Bernardi Roig

‘The Head of Goya’ at the Phillips Collection, Washington, USA.

Apr 6 - Jul 7, 2024

The Phillips Collection presents a special installation for the project 'The Head of Goya' by artist Bernardí Roig.

While confined to his home in Mallorca, Spain, during the global COVID-19 lockdown of 2020, Bernardí Roig (b. 1965) created 55 drawings, one a day, inspired by the lost, severed head of Francisco José de Goya (1746–1828). Goya was the most famous Spanish artist of his time, painting lavish portraits of the Spanish nobility and harrowing scenes of the country’s ongoing social and political turmoil. At age 82, Goya died alone in voluntary exile in Bordeaux, France, and was buried in Chartreuse cemetery. Sixty years later, the artist’s body was discovered headless when it was exhumed in preparation for a reinterment in Madrid.

Roig’s poignant drawings are meditations on the grotesque and unexplained dismemberment of Goya’s body. They were created at a moment when Roig struggled to process the uncertainty of living in a world where people were physically isolated—cut off from the social body—and dying. Like Roig, Phillips Collection founder Duncan Phillips greatly admired Goya’s art. In 1936, he acquired Goya’s Repentant St. Peter (c. 1820-24), a work he considered “a stepping stone” between the art of the past and the art of his time. Today, nearly two centuries after Goya’s death, Roig’s drawings invoke the spirit of a bygone era while inviting us to explore and find comfort in humanistic expressions we all share.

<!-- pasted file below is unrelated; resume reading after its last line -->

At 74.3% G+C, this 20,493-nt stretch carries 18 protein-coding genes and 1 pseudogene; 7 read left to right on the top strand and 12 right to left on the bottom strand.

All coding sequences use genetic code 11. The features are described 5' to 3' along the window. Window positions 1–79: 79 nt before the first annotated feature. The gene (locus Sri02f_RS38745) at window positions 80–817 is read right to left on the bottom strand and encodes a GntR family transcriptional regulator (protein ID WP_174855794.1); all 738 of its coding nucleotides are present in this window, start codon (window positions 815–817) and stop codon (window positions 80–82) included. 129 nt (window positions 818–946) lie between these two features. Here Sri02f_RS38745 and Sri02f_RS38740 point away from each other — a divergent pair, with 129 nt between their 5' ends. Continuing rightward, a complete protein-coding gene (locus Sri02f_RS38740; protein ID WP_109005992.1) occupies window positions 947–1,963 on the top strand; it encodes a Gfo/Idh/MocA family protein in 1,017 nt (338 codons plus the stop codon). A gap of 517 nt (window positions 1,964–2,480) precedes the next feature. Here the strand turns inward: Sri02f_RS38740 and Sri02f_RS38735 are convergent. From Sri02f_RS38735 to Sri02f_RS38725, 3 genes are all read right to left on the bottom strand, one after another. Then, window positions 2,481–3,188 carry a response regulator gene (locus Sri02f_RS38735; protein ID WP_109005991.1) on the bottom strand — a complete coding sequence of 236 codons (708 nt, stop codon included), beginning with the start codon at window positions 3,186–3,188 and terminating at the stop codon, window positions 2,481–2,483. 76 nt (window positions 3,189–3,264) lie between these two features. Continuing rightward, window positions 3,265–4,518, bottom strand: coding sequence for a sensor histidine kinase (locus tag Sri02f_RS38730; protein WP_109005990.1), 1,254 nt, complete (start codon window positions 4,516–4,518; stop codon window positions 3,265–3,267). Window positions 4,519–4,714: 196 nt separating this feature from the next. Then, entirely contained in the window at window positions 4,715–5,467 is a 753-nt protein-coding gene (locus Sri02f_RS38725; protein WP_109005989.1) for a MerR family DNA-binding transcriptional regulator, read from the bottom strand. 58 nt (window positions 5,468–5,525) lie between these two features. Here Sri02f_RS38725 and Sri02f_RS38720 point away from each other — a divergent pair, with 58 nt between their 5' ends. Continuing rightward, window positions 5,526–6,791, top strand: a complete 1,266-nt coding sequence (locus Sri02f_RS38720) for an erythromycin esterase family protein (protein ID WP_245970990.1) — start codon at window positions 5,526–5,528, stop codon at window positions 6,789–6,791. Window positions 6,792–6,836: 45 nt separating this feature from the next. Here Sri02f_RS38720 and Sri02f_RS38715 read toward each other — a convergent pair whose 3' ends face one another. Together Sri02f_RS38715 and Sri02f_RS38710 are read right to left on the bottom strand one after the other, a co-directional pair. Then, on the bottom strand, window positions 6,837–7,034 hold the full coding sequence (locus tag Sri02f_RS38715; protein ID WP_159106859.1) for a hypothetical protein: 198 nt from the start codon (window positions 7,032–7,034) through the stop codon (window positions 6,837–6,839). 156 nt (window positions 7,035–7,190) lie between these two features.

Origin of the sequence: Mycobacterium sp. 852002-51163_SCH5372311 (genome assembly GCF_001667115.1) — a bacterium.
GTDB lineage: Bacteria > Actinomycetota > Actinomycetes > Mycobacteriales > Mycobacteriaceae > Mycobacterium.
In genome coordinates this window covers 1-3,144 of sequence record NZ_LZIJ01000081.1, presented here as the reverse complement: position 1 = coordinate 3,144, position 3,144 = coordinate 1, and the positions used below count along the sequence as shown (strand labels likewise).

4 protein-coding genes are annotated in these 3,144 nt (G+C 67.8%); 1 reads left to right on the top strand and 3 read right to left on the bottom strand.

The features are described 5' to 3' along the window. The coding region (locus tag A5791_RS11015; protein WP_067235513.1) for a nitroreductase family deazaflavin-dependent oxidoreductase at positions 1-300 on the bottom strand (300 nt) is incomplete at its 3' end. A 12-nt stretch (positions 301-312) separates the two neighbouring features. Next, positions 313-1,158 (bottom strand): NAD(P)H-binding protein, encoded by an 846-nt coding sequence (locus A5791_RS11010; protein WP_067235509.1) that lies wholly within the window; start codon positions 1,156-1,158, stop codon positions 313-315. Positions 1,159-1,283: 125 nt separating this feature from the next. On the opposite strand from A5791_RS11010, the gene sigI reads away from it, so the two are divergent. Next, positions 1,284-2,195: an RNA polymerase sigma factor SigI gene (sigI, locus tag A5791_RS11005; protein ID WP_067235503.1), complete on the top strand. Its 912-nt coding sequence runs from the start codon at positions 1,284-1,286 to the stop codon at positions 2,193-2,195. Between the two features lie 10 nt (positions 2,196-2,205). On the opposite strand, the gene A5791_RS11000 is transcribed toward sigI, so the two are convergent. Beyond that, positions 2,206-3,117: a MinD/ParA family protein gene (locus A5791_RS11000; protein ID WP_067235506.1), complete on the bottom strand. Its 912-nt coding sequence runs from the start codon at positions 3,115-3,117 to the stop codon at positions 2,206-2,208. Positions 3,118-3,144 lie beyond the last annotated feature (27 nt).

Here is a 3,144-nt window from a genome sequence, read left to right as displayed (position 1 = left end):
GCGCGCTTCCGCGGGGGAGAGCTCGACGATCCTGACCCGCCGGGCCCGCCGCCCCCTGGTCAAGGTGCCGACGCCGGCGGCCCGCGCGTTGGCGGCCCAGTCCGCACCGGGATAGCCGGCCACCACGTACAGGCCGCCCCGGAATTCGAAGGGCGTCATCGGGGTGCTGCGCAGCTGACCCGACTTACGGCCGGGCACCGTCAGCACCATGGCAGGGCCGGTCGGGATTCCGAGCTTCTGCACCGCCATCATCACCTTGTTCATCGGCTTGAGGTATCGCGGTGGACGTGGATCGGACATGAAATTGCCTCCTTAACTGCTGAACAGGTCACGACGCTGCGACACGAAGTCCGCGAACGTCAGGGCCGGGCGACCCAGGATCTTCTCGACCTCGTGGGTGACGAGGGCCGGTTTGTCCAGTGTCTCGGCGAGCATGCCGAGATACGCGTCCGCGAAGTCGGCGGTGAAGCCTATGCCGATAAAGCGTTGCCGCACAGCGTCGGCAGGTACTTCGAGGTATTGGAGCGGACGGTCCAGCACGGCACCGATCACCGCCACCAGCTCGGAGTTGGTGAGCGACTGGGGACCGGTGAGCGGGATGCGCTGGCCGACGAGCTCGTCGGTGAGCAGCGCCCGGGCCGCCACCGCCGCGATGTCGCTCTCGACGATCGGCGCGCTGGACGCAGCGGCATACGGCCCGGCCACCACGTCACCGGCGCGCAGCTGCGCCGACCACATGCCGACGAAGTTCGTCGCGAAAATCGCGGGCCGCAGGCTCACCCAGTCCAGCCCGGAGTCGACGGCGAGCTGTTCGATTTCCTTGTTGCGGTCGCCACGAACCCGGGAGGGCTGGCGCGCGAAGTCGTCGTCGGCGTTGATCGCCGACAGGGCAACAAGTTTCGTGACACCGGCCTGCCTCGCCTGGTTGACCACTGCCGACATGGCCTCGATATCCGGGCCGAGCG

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This exhibition is made possible thanks to the generous support of Beatriz and Graham Bolton.